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Pure, not simple

Making good organic wine requires a great deal of special attention

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While the organic wine category enjoys decent popularity in the wine world, it's certainly not growing the way organic food is in the culinary world.

Yet consider a recent study that tested over 300 French wines for dozens of molecules found in fungicides, pesticides and other common chemicals used in viticulture. Around 90 per cent of wines tested came back with at least trace amounts of one or more of these chemicals.

No, French wines (probably) aren't toxic cesspools, nor are the wines particularly dangerous in "average" quantities.

This isn't just a French wine problem either -- I'm fairly certain the results would be similar from nearly any wine-producing region/country. But the potential for these types of toxins to build up in our system over time is definitely cause for some attention, if not concern.

If that's not a reason to drink organic, consider this: Organic wine is the best way to taste wine in its most natural state -- free of excessive manipulation and heavy-handed winemaking.

That doesn't mean there's little for organic viticulturalists/winemakers to do -- in fact, they're probably more closely involved in every step than their conventional counterparts. Cover crops like grasses or clover are often introduced between vines in organic vineyards to draw weeds away from the grapes. Organic wines are free of chemical pesticides/fungicides, and therefore don't carry most of the molecules found in the French study.

Conventional spraying for pest control is a no-no, so organic viticulturalists instead opt for introducing other bugs or birds to eat the pests. Mildew and fungus are controlled through careful trellising of the vines as well as careful leaf-pruning, both of which foster good airflow, which means less moisture build-up and rot.

As for the soil, the fertilizer is all-natural -- that's right, there's plenty of animal poop.

Then there are the processes the juice goes through in the winery once the grapes are picked and crushed. Many organic producers take a fairly hands-off approach, avoiding preservatives or other excessive additives to wine. Any yeast introduced for fermentation would be organic; alternately, some winemakers will let wild, naturally occurring yeasts do all the work. Filtration tends to be minimal.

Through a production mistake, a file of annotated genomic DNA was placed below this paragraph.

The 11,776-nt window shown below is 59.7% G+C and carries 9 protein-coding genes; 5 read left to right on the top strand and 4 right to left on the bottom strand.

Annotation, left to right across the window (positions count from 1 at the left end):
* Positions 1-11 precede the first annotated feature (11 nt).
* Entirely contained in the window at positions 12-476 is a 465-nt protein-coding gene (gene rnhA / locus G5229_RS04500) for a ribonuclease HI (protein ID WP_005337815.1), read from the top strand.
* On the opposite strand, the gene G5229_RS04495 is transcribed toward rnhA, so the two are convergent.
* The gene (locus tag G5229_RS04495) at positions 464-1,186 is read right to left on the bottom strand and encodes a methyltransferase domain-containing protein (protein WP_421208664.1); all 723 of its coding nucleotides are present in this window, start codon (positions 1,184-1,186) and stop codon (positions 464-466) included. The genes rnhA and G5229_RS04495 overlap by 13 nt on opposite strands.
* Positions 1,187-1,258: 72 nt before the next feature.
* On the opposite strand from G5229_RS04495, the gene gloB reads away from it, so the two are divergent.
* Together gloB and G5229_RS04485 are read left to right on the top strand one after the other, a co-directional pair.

Sulfites are typically added to a conventional wine to stabilize it for better travel and preservation. Most organic wines don't have any added sulfites -- additives like sulfur dioxide (sometimes seen as "Preservative 220" on wine labels) aren't organic.

That doesn't mean organic wines are sulfite-free -- some naturally occurring sulfites come about in any winemaking process. But those with sulfite sensitivities should consider organic wines, as levels will typically be lower than in conventional wines.

Having said all this, are organic wines better? Not necessarily. Mike Muirhead of Banville & Jones recently posted an in-depth blog about this topic on the store's website (

In short: Organic wineries need to start with a fantastic plot of land. From there, they need highly skilled viticulturalists and winemakers to carefully guide the wine along while leaving less of a "fingerprint" on the finished product -- no easy task. Twitter: @bensigurdson


(Cafayate Valley, Argentina -- $10.24, Liquor Marts and beyond)

Tangerine, peach, mango and floral notes practically jump out of the glass -- it's quite the aromatic Argentine white. While the tropical fruit is still dominant on the palate, the floral notes work with a pronounced spice note to give this wine a bit of an edge -- in a good way. For under $11 this wine brings loads of character. 87/100


(La Mancha, Spain -- around $17, private wine stores)

This Tempranillo from central Spain is bright purple in the glass, with raspberry, grape juice, clove, mocha and blackberry aromas showing well. It's a juicy, dense red, with ripe berry flavours accentuated by vanilla (thanks to time in oak) and smoky bacon notes on the full-bodied palate. While there's a splash of acidity and modest tannin that complete the package, I was hoping for a more rustic, finished product. Still, this works with a savoury sausage dish or a pizza. I picked this up at Fenton's Wine Merchants. 86/100

EMILIANA 2010 NOVAS GRAN RESERVA CARMÉNàRE / CABERNET SAUVIGNON (Colchagua Valley, Chile, $16.77, Liquor Marts and beyond)

Earth, black pepper, espresso, blackberry, smoke and cassis aromas on this 85/15 blend seem a bit rough and serious at first. On the full-bodied palate, however, this wine is a bit friendlier, with a core of ripe dark berry flavours fleshing out the grittier notes and helping everything come together nicely. Firm tannins and a peppery finish lend themselves to a big steak or a couple of hours in a glass to mellow out. Delicious. 89/100

Republished from the Winnipeg Free Press print edition March 23, 2013 E4


Updated on Saturday, March 23, 2013 at 2:49 PM CDT: corrects typo in cutline

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